This is a comprehensive look at the image of black womanhood in the era of the Black Power movement. Dr. Ashley Farmer details 5 different images of black womanhood: The Militant Negro Domestic (1945-1965), The Black Revolutionary Woman (1966-1975), The African Woman (1965-1975), The Pan-African Woman (1972-1976), and The Third World Black Woman (1970-1979). The author argues that in the 1960s black women were the most oppressed people in our nation. Black women suffered ternary oppression in cl This is a comprehensive look at the image of black womanhood in the era of the Black Power movement. Dr. Ashley Farmer details 5 different images of black womanhood: The Militant Negro Domestic (1945-1965), The Black Revolutionary Woman (1966-1975), The African Woman (1965-1975), The Pan-African Woman (1972-1976), and The Third World Black Woman (1970-1979). The author argues that in the 1960s black women were the most oppressed people in our nation. Black women suffered ternary oppression in class, gender, and race. Forging their path of activism on the heels of the Civil Rights and Black Power movements, African-American women set out to reinvent their image and fight for equal rights. Utilizing the writings and art of the time, Ashley D. Farmer focuses her book “Remaking Black Power: How Black Women Transformed an Era” on the activism and ideology of black womanhood. Ashley Farmer’s central theme centers around the idea that black women are at the heart of many activist groups in the 1960s and 1970s. The work of these women goes beyond the day to day activism under the leadership of men of the Black Power era. These women redefined black womanhood through the contributions of activists like Joan Bird, Amina Baraka, and Kathleen Neal Cleaver. This is the definitive book on the women of the Black Power movement. It's a great resource on civil rights and activism from the 1950s through the 1970s. I particularly liked the chapter on the Black Panther organization and the women (Pantherettes) that helped form and run the group. It clarified their ideology and their reason for taking a militant stance in a tumultuous time in history. This book is eye-opening and its themes resonate today when civil and human rights are issues that are still at the forefront of the nation's mind.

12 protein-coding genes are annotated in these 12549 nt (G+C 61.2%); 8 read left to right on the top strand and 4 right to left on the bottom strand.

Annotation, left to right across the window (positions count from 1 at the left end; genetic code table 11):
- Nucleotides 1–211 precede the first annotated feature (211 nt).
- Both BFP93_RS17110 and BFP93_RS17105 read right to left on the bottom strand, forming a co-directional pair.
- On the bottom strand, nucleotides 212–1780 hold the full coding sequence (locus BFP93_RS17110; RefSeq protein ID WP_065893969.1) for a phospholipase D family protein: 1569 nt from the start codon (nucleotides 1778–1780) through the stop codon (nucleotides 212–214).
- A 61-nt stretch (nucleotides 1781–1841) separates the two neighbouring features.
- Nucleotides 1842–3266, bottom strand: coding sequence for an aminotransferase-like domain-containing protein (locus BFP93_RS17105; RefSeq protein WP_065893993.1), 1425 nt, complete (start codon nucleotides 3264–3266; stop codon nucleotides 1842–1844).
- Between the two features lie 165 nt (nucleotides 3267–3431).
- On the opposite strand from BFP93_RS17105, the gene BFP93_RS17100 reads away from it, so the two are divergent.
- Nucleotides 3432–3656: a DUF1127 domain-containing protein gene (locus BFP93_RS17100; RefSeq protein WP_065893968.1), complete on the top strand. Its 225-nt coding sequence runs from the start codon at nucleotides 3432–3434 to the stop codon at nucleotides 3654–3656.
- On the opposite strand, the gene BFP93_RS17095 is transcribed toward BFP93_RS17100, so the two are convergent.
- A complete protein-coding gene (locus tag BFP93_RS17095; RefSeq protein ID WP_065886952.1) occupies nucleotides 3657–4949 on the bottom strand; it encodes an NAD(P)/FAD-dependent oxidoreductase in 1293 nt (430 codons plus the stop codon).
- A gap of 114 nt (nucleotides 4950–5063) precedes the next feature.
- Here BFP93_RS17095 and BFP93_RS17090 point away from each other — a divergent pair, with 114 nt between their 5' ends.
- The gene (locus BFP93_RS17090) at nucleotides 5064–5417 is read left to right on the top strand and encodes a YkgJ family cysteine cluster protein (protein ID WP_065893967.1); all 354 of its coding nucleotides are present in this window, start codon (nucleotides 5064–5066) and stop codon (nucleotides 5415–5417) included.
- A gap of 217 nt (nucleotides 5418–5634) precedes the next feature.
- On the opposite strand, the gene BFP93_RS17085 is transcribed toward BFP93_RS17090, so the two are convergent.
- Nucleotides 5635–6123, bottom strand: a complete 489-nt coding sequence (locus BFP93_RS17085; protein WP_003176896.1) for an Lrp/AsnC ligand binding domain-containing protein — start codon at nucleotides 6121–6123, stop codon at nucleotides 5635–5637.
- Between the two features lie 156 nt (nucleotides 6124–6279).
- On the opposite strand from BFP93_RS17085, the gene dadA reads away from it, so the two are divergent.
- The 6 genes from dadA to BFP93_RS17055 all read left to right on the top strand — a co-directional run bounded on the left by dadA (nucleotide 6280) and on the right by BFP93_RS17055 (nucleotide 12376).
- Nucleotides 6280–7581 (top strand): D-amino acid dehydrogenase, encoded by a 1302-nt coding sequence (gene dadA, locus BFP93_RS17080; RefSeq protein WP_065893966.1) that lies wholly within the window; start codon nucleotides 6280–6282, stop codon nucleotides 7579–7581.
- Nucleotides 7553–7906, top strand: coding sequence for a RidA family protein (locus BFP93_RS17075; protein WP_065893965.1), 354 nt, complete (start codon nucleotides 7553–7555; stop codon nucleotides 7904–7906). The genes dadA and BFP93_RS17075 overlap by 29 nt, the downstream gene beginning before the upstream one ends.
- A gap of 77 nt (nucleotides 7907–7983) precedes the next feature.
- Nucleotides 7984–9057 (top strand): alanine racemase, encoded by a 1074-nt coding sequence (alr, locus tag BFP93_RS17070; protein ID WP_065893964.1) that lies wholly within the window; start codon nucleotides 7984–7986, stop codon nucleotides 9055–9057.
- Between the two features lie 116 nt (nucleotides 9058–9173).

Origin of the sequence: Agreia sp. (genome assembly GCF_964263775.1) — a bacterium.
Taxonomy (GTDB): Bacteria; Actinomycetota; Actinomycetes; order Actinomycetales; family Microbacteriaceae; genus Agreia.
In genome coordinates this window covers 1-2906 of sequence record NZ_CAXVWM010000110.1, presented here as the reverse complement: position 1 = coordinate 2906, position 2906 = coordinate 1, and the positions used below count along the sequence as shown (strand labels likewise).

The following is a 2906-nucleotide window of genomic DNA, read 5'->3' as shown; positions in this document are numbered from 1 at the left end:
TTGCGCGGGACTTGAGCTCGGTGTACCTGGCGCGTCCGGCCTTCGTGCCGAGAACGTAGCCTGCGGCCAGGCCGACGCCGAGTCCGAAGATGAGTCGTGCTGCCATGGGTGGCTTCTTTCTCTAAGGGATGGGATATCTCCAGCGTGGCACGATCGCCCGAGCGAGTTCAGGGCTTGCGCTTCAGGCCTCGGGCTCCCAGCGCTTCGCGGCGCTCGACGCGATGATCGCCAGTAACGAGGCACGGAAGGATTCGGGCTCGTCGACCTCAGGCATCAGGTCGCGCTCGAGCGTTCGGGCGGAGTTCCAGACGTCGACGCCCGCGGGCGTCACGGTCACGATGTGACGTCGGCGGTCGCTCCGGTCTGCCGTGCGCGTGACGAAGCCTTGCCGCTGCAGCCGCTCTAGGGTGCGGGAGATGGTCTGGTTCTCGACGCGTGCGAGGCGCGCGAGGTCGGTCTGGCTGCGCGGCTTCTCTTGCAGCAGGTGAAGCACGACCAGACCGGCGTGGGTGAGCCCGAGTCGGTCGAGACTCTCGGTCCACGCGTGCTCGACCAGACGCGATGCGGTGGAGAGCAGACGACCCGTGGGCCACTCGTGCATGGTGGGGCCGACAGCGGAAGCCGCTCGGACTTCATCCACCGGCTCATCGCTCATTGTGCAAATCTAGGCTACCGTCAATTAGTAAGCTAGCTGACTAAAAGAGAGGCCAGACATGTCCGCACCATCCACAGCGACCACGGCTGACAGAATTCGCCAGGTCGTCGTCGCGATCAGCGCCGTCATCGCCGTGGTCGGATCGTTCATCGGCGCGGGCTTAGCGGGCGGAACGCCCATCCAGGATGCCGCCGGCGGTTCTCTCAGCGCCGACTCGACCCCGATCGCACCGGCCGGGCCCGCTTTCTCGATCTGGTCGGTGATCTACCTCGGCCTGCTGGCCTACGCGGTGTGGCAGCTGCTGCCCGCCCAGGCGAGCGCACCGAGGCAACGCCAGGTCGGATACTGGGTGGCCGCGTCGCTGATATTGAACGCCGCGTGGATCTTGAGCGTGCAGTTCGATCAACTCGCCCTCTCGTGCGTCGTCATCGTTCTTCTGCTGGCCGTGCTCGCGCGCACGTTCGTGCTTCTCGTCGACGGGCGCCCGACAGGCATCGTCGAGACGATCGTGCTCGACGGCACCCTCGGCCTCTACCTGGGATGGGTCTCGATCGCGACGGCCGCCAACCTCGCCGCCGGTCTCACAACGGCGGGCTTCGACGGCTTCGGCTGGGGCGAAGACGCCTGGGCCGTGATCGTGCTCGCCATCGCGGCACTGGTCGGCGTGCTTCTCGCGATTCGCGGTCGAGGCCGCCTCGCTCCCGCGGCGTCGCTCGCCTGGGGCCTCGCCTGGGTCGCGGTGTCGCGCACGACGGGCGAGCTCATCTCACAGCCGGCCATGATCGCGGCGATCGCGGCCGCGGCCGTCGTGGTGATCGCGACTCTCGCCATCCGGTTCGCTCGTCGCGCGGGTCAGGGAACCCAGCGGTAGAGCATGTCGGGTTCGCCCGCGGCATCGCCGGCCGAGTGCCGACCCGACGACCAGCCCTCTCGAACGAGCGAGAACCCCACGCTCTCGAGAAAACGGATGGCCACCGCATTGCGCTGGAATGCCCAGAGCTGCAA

2. 5 out of 5